Protecting UPI, a jewel among Indian fintech innovations
In March 2022, the Reserve Bank of India made a revolutionary leap in India’s payments ecosystem, launching a version of UPI which can be used on feature-phones. The move will be an influential way forward for bolstering financial inclusion, and bringing more than 40 crore feature phone users into the fold of digital-payments.
With innovation and committed focus, India has achieved remarkable feats in the digital payments ecosystem, which is unparalleled across the globe. In 2020, India surpassed all the other countries in the world, with the highest number of real-time online transactions, and latest market studies now estimate that by 2023, digital-wallet transactions are expected to surpass cash as India’s leading point-of sale. At a macro-level, these are dividends of the Digital India mission which has been driving a wave of transformation in the country.
The UPI factor
In the case of digital payments precisely, a key driver in our growth has been the launch of the United Payments Interface (UPI) in 2017, and its proliferation since then. Since UPI’s launch in 2017, India has been improving financial inclusion at a CAGR of 5%-plus, and since 2018, the country has more than doubled the extent of digitization of payments, as per the extensive Digital Payments Index and Financial Inclusion Index maintained by the RBI.
The effectiveness, agility and potential of the UPI technology has made it a defining force and enshrined itself as the family-jewel of payment-systems in India. The potential and criticality of the technology, however, also makes it important to foster it, and protect it.
One of the prime concerns in technology markets and particularly in UPI has been the fear of market-concentration at an early stage, with few digital-payment platforms acquiring dominance over UPI transactions due to network effects and first-mover advantages.
These were some of the concerns which prompted the National Payments Corporation of India to release a regulation in March-2021 which mandated that no single Third-party payment app can have more than 30% share of overall UPI transactions. As per NPCI, new-entrants will have to adhere to the 30% cap from 2021 onwards, while established players which were exceeding the Volume Cap as of December 2020, will have a period of two years to comply i.e., by December 2022.
Around the time when NPCI had released the regulation, a few digital-payments players alone held a market share of more than 75% in UPI payments.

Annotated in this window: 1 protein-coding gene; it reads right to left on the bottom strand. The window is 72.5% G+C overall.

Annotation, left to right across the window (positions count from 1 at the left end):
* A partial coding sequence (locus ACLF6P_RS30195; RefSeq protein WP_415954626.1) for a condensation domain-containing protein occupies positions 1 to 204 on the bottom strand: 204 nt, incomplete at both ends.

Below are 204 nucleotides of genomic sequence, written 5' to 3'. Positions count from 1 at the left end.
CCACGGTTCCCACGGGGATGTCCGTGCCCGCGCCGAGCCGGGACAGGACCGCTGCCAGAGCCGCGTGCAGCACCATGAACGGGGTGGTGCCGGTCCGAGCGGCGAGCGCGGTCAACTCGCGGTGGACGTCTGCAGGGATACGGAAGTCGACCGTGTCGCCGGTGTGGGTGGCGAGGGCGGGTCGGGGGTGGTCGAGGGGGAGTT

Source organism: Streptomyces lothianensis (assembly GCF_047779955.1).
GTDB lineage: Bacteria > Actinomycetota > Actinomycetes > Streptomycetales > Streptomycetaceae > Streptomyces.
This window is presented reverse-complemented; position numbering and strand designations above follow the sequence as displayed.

The imperatives to protect UPI
Payment settlements is a critical area of economic activity, with immense global, societal and domestic impact. The critical role of payments enablement makes it imperative that it has healthy and diverse participation, and it doesn’t fall prey to market-concentration or dominance.
Impact of such dependence has been realized strongly, including allegations against leading App-stores which are allegedly leveraging their dominant position to levy high commission charges to app-developers for payment settlements.
Such concerns need to be insulated in the context of UPI, and prevent a few players from gaining dominance over country’s proprietary high-potential technology.
Analysis of market-trajectories of technology platforms across geographies have strongly reflected that owing to benefits of network-effects and early-mover advantages, it becomes a challenge for new-entrants to achieve a healthy market-share.
This can be realized in the context of UPI payments as well, wherein even when there are about 60 UPI-payment enablers in the country more than 78% in volume and more than 80% in value terms as in February 2022, it still continues to be held by a few digital-payment applications.
It may ironically be a repetition of the market-concentration issue observed in the case of card-payments, which India sought to tackle via the UPI. Therefore, the NPCI’s move to cap UPI payments of individual players at a certain threshold is a step in the right direction.
A prime consideration, presently, should be to ensure that the compliance to the cap prescribed by the NPCI is met by digital-payment companies within the prescribed timeline. Presently that seems to be a distant scenario, considering that between April 2021 and February 2022, the UPI-share of the leading UPI payments app has roughly increased from 45% to 48% (in value) and 44% to 45% in volume, rather than having a gradual decrease.
As UPI continues to scale-up, it’s imperative that NPCI has visibility and strong confidence from digital-payment enablers with respect to their plans for ensuring compliance with the threshold-cap. In-fact, as per the current market-trajectory, under the 30% cap, the UPI market in India may likely be captured by a quadropoly.
Therefore, as the high-potential UPI technology scales-up, it’s critical to ensure that it doesn’t become victim to a quadropoly, and that there is enough market-space for Indian digital-payment companies to proliferate in this Indian-payments technology.
Compliance and aggressive thresholds for the UPI market-share are imperative for India to protect the family-jewel of its payments systems.
Saurabh Thukral is Senior Specialist with Frontier Technologies Vertical and Saloni Sachdeva is a Young Professional at NITI Aayog.
Views expressed are personal.
This article was originally published in BusinessLine